In a fundamental shift in its approach to aggregating news, Techmeme is putting human editors on the job. In particular, titles generated by computers don’t seem to be as compelling as those generated by humans. In a way it’s encouraging to find out that humans still relate the best to other humans – at least for now.
Techmeme isn’t abandoning its automated process by any means, but it is introducing a human role to its equation. The company specifically points out problems: news that’s instantly obsolete, and making connections between similar topics. “Only an algorithm would feature news about Anna Nicole Smith’s hospitalization after she’s already been declared dead, as our automated celeb news site WeSmirch did last year,” according to Techmeme.
The vein of human connectedness isn’t always so clear, the company makes the point, “Humans have always edited Techmeme of course, just implicitly. For instance, when a blogger links to a story, the headline might move higher on Techmeme.” That’s an important point because it exposes some of the decision making process behind the algorithm. Essentially Techmeme has become a magnifier of personal recommendations, or hyperlinks.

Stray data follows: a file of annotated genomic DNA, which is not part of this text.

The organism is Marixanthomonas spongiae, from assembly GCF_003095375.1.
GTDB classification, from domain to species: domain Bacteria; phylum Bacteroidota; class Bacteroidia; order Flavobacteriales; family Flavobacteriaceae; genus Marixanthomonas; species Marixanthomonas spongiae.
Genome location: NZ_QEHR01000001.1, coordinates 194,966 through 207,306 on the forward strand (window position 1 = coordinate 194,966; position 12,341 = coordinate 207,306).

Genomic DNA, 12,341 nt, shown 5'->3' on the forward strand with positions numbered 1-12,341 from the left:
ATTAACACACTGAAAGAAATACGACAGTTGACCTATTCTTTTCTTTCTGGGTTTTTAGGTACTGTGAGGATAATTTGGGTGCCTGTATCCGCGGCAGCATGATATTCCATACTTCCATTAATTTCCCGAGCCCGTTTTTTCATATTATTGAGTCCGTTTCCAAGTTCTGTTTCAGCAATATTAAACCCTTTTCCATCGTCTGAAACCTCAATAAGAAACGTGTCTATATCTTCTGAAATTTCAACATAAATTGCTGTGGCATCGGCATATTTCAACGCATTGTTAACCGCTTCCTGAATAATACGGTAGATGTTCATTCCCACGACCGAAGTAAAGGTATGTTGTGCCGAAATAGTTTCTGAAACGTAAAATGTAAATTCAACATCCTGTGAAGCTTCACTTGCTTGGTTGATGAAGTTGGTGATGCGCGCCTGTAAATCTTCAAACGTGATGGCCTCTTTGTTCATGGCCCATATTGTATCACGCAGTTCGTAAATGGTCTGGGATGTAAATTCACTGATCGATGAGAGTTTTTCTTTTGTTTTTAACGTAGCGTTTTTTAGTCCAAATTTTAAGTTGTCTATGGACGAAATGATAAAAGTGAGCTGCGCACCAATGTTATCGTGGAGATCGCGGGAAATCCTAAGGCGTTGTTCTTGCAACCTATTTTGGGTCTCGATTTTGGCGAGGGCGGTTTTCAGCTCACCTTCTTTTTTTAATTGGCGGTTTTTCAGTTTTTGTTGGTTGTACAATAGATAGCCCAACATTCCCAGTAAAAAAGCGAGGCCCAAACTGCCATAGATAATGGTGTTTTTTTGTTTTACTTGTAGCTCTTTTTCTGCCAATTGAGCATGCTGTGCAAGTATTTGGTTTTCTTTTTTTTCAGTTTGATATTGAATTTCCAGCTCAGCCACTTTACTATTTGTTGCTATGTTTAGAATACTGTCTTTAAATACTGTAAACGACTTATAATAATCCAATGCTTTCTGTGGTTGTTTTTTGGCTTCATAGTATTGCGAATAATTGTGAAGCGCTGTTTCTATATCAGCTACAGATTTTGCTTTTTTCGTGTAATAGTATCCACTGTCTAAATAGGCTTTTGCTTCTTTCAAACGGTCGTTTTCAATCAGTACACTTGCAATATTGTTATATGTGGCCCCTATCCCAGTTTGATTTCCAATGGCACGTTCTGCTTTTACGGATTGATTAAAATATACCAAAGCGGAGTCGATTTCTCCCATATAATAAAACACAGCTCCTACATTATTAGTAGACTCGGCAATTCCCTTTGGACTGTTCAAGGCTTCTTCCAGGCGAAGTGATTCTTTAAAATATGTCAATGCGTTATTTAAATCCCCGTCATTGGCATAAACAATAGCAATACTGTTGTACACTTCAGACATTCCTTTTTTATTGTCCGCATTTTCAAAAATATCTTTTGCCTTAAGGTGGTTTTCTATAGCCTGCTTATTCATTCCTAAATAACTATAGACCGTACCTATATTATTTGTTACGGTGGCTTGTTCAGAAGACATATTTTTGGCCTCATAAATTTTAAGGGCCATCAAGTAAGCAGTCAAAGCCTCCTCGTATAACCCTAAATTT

This is another example of interpreted crowdsourcing as groups of bloggers and news sources are woven together by Techmeme and molded into a continuously morphing news organism. Because news is so temporal it demands a living state and it’s obvious Techmeme is interested in providing the ideal venue for it.
“News cyborg” is the term Techmeme uses to describe its latest human integration, but that term calls up images of awkwardly moving automatons or living things with broken vessels. This feels more like an automated computer system that after a long hiatus is inviting additional human input in how it executes its job.
Amazon’s Mechanical Turk takes a similar blend of human and computer but applies it to tasks and actions. HotorNot does the same with opinions on sex appeal. It’s the rumblings of a trend that’s gaining momentum online.